The Austrian government recently awarded a €60,000 ($67,000) grant to a COVID-19 prevention research project utilizing the Ardor blockchain. Called QualiSig, the project was initiated by A-Trust and Danube University Krems with Ardor developer Jelurida as the consulting partner.
QualiSig is exploring blockchain for secure communication and data exchange between citizens, government agencies, and other authorities. The goal is to use digital signatures and blockchain to develop three prototypes under the QualiSig banner for testing, verification of testing personnel, and health data management, including test reports.
QualiSig received the funding as part of the Corona Emergency Call of the Austrian Research Promotion Agency.
A-Trust develops mobile phone signature solutions to authenticate users on the internet. The company’s products are primarily used in e-business and e-government areas. The company said it has about 1.4 million people registered as mobile phone signature users under its ‘Handy Signatur’ solution.
The QualiSig project was developed by Thomas Wernbacher and Alexander Pfeiffer of Danube University. The prototypes will use the Ardor blockchain ecosystem.
“This project will combine qualified digital signatures based on compliant digital citizenship solutions with blockchain technology having the best of both worlds – government-approved authentication combined with a unique decentralized and encrypted data storage,” said Kristina Kalcheva, co-founder of Jelurida.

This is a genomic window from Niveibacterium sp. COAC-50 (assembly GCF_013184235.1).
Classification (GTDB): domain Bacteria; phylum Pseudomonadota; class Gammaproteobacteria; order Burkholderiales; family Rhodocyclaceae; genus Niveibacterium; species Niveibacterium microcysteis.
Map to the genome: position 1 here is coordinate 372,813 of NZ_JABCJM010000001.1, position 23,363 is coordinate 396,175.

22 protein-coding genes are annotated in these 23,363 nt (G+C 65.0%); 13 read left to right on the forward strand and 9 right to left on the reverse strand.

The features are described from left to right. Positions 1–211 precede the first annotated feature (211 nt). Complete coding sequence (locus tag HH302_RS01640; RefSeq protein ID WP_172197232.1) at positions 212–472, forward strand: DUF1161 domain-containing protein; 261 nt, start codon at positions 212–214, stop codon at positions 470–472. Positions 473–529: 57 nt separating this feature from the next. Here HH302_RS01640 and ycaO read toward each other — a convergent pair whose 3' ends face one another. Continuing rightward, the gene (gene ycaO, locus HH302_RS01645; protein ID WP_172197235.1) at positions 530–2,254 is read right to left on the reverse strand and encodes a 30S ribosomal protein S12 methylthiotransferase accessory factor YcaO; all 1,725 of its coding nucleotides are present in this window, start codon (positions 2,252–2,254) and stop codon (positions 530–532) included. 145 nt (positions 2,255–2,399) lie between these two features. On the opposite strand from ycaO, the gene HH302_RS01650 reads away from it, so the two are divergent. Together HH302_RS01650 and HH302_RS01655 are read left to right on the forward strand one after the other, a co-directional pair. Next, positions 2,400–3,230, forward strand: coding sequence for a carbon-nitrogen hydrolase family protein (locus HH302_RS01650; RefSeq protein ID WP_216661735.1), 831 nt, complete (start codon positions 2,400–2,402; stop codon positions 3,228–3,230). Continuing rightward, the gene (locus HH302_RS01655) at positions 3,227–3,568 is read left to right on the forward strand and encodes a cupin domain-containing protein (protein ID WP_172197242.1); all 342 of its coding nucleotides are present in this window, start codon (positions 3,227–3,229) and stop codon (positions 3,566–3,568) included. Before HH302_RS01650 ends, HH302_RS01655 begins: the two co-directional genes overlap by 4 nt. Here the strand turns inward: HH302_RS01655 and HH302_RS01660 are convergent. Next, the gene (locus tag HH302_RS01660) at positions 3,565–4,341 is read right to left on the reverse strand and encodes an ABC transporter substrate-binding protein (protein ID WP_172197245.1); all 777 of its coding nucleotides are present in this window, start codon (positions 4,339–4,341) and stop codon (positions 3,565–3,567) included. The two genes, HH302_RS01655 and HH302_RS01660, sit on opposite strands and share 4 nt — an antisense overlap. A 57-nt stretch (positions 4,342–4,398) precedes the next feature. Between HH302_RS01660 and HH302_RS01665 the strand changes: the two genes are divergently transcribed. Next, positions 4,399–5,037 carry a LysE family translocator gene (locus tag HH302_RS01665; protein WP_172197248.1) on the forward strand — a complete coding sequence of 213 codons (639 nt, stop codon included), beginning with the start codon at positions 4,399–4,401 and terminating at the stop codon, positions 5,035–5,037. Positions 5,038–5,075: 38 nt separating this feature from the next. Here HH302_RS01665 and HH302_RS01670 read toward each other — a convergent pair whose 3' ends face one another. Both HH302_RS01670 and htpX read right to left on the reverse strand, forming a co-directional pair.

For the first use case, blockchain will be able to verify identities for requesting tests, arranging appointments and communicating results. Secondly, if there is door-to-door testing, blockchain can help to identify testing personnel.
The last use case is health data, which would include COVID-19 testing reports, which will be securely stored on phones or personal computers.
QualiSig aims to give users control of this data and enable them to share it as they see fit. It is similar to blockchain immunity passports that are being trialed elsewhere.
There have been several concerns regarding data security and the privacy of users using COVID-19 prevention applications. The European Parliament demanded the decentralization of data collected by contact tracing apps.
Some others exploring blockchain for dampening COVID-19 effects include UK’s Open University, Swiss ticketing firm TIXnGO, ICC, Baseline Protocol, and U.S.-based quantum dot producer Quantum Material Corp, among several others.
Meanwhile, Austria’s HotCity project is leveraging Ardor blockchain to crowdsource waste heat for use in other processes.